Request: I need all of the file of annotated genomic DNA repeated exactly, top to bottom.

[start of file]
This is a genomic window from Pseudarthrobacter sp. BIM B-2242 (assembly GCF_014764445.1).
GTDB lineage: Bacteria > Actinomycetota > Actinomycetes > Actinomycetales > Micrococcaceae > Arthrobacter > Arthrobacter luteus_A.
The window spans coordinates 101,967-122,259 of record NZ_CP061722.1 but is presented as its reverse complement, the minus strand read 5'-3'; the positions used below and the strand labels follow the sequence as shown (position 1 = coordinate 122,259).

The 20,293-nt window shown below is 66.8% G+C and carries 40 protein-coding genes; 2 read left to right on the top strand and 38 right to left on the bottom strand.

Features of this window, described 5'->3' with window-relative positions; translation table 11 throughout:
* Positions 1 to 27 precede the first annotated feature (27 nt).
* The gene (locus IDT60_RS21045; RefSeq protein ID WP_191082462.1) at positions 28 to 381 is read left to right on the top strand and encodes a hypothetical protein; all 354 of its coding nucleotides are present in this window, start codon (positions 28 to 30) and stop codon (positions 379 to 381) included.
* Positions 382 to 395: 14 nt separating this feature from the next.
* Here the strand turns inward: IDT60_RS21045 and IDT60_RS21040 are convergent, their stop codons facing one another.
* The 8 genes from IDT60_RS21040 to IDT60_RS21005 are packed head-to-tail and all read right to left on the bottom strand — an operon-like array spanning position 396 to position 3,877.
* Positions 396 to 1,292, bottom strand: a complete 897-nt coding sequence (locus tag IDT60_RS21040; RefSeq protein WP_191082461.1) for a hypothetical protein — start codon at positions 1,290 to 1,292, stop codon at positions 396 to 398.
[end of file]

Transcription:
This is a genomic window from Pseudarthrobacter sp. BIM B-2242 (assembly GCF_014764445.1).
GTDB lineage: Bacteria > Actinomycetota > Actinomycetes > Actinomycetales > Micrococcaceae > Arthrobacter > Arthrobacter luteus_A.
The window spans coordinates 101,967-122,259 of record NZ_CP061722.1 but is presented as its reverse complement, the minus strand read 5'-3'; the positions used below and the strand labels follow the sequence as shown (position 1 = coordinate 122,259).

The 20,293-nt window shown below is 66.8% G+C and carries 40 protein-coding genes; 2 read left to right on the top strand and 38 right to left on the bottom strand.

Features of this window, described 5'->3' with window-relative positions; translation table 11 throughout:
* Positions 1 to 27 precede the first annotated feature (27 nt).
* The gene (locus IDT60_RS21045; RefSeq protein ID WP_191082462.1) at positions 28 to 381 is read left to right on the top strand and encodes a hypothetical protein; all 354 of its coding nucleotides are present in this window, start codon (positions 28 to 30) and stop codon (positions 379 to 381) included.
* Positions 382 to 395: 14 nt separating this feature from the next.
* Here the strand turns inward: IDT60_RS21045 and IDT60_RS21040 are convergent, their stop codons facing one another.
* The 8 genes from IDT60_RS21040 to IDT60_RS21005 are packed head-to-tail and all read right to left on the bottom strand — an operon-like array spanning position 396 to position 3,877.
* Positions 396 to 1,292, bottom strand: a complete 897-nt coding sequence (locus tag IDT60_RS21040; RefSeq protein WP_191082461.1) for a hypothetical protein — start codon at positions 1,290 to 1,292, stop codon at positions 396 to 398.